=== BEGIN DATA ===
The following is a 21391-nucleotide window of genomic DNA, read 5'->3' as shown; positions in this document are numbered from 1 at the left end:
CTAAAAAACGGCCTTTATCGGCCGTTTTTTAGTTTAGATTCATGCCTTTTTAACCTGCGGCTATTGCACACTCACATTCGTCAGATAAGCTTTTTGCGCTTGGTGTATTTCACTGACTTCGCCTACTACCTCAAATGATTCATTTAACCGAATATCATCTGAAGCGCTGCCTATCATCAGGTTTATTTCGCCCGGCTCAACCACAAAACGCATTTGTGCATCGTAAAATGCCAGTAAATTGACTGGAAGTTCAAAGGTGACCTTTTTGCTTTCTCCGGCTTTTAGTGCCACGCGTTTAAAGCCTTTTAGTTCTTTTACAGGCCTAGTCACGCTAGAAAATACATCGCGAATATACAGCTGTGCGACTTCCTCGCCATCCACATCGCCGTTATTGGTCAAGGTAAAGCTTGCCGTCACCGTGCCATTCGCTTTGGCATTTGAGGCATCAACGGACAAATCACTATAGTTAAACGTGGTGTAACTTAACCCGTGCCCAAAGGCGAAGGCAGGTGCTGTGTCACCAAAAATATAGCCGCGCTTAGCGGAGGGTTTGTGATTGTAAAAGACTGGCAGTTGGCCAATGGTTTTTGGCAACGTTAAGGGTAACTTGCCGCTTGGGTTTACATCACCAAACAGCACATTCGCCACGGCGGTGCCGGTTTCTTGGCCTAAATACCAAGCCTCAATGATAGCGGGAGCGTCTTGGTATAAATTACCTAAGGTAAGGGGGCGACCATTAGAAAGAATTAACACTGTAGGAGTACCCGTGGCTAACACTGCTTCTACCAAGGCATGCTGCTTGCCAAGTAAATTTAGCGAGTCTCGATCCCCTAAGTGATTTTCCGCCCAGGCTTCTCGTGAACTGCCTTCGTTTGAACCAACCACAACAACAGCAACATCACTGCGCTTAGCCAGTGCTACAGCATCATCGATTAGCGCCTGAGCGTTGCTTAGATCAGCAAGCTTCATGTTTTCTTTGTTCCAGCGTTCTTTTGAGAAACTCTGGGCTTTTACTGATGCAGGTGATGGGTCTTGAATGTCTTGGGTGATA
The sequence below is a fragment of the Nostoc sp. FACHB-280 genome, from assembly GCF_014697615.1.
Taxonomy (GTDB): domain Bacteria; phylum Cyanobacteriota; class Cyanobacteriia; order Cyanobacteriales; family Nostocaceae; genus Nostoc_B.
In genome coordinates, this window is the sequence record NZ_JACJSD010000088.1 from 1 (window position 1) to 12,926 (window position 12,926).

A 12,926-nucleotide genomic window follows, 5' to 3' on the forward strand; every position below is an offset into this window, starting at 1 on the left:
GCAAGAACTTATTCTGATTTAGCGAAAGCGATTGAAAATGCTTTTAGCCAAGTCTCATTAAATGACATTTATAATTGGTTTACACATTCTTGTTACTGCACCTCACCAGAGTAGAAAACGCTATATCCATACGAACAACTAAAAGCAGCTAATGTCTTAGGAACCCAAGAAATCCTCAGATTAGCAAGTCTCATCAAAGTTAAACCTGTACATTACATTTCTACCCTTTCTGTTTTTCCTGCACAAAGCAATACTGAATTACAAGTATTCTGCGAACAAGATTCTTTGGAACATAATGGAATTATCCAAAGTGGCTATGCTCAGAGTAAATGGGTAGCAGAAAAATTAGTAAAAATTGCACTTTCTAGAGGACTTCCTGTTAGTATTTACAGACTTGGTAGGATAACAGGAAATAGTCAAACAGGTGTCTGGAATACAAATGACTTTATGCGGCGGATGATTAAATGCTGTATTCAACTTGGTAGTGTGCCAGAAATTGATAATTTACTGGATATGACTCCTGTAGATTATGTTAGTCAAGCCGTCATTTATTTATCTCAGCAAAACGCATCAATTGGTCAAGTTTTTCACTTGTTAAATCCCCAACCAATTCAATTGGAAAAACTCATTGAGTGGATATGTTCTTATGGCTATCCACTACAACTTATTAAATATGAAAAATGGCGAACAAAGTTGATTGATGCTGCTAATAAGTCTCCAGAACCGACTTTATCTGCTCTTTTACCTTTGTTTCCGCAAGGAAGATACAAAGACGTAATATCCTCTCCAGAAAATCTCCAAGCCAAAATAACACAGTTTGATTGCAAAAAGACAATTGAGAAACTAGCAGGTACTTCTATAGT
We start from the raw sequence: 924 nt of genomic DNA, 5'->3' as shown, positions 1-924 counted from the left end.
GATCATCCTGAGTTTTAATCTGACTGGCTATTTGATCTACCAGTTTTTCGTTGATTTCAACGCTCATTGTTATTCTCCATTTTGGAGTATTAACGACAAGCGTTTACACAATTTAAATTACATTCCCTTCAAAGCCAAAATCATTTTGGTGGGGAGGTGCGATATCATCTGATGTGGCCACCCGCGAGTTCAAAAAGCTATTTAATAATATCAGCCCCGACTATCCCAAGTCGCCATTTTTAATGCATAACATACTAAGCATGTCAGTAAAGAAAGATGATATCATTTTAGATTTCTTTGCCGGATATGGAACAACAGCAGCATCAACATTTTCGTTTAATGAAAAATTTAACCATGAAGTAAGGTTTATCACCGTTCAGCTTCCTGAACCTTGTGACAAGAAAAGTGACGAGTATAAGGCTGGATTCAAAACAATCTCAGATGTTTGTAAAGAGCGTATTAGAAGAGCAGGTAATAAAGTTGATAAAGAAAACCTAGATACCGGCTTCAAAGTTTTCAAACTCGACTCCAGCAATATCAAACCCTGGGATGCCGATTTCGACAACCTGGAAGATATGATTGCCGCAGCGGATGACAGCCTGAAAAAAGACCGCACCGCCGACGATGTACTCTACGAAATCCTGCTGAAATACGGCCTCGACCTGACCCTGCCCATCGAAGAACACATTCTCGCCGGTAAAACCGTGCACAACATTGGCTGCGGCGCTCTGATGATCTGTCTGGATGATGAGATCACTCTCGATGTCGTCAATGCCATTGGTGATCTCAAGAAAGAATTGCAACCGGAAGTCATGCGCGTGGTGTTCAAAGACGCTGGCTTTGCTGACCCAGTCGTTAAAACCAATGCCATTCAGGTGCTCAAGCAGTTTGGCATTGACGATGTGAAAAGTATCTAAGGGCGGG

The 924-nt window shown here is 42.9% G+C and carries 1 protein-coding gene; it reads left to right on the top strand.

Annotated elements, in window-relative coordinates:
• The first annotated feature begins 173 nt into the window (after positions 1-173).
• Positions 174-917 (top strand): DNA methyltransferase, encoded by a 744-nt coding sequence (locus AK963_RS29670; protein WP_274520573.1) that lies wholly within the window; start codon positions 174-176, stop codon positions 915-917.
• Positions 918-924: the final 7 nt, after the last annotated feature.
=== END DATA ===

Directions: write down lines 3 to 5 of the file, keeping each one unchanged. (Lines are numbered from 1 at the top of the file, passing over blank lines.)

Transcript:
The sequence below is a fragment of the Nostoc sp. FACHB-280 genome, from assembly GCF_014697615.1.
Taxonomy (GTDB): domain Bacteria; phylum Cyanobacteriota; class Cyanobacteriia; order Cyanobacteriales; family Nostocaceae; genus Nostoc_B.
In genome coordinates, this window is the sequence record NZ_JACJSD010000088.1 from 1 (window position 1) to 12,926 (window position 12,926).